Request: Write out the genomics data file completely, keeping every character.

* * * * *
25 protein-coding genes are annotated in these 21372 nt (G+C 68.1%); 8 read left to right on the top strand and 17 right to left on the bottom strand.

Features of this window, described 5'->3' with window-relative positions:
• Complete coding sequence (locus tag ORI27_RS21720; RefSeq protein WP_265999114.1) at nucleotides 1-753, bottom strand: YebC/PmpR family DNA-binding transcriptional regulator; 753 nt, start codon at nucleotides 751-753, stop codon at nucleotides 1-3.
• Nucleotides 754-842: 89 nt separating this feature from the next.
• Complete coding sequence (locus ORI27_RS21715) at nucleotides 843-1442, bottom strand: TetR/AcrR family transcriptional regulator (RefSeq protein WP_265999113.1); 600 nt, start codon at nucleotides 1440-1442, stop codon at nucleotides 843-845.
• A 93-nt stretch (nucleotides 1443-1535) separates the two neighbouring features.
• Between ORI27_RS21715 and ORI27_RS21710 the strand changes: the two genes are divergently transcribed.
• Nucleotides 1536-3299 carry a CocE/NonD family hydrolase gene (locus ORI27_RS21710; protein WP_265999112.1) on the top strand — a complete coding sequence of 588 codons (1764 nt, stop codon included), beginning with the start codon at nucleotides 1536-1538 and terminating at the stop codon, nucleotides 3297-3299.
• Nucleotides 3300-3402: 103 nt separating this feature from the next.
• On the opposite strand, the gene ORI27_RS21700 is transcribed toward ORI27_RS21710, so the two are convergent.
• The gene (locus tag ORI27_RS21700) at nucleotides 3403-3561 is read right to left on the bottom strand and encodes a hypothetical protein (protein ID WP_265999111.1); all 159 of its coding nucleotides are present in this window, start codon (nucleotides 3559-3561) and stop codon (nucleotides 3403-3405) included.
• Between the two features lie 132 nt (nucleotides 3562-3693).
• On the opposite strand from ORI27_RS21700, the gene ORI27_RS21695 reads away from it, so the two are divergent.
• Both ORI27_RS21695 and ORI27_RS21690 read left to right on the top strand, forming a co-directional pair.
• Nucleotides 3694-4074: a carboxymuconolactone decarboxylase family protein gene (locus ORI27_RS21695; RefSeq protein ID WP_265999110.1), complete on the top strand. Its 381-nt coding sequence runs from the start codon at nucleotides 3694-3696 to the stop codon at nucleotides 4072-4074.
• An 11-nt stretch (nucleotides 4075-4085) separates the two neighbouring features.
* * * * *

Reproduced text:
25 protein-coding genes are annotated in these 21372 nt (G+C 68.1%); 8 read left to right on the top strand and 17 right to left on the bottom strand.

Features of this window, described 5'->3' with window-relative positions:
• Complete coding sequence (locus tag ORI27_RS21720; RefSeq protein WP_265999114.1) at nucleotides 1-753, bottom strand: YebC/PmpR family DNA-binding transcriptional regulator; 753 nt, start codon at nucleotides 751-753, stop codon at nucleotides 1-3.
• Nucleotides 754-842: 89 nt separating this feature from the next.
• Complete coding sequence (locus ORI27_RS21715) at nucleotides 843-1442, bottom strand: TetR/AcrR family transcriptional regulator (RefSeq protein WP_265999113.1); 600 nt, start codon at nucleotides 1440-1442, stop codon at nucleotides 843-845.
• A 93-nt stretch (nucleotides 1443-1535) separates the two neighbouring features.
• Between ORI27_RS21715 and ORI27_RS21710 the strand changes: the two genes are divergently transcribed.
• Nucleotides 1536-3299 carry a CocE/NonD family hydrolase gene (locus ORI27_RS21710; protein WP_265999112.1) on the top strand — a complete coding sequence of 588 codons (1764 nt, stop codon included), beginning with the start codon at nucleotides 1536-1538 and terminating at the stop codon, nucleotides 3297-3299.
• Nucleotides 3300-3402: 103 nt separating this feature from the next.
• On the opposite strand, the gene ORI27_RS21700 is transcribed toward ORI27_RS21710, so the two are convergent.
• The gene (locus tag ORI27_RS21700) at nucleotides 3403-3561 is read right to left on the bottom strand and encodes a hypothetical protein (protein ID WP_265999111.1); all 159 of its coding nucleotides are present in this window, start codon (nucleotides 3559-3561) and stop codon (nucleotides 3403-3405) included.
• Between the two features lie 132 nt (nucleotides 3562-3693).
• On the opposite strand from ORI27_RS21700, the gene ORI27_RS21695 reads away from it, so the two are divergent.
• Both ORI27_RS21695 and ORI27_RS21690 read left to right on the top strand, forming a co-directional pair.
• Nucleotides 3694-4074: a carboxymuconolactone decarboxylase family protein gene (locus ORI27_RS21695; RefSeq protein ID WP_265999110.1), complete on the top strand. Its 381-nt coding sequence runs from the start codon at nucleotides 3694-3696 to the stop codon at nucleotides 4072-4074.
• An 11-nt stretch (nucleotides 4075-4085) separates the two neighbouring features.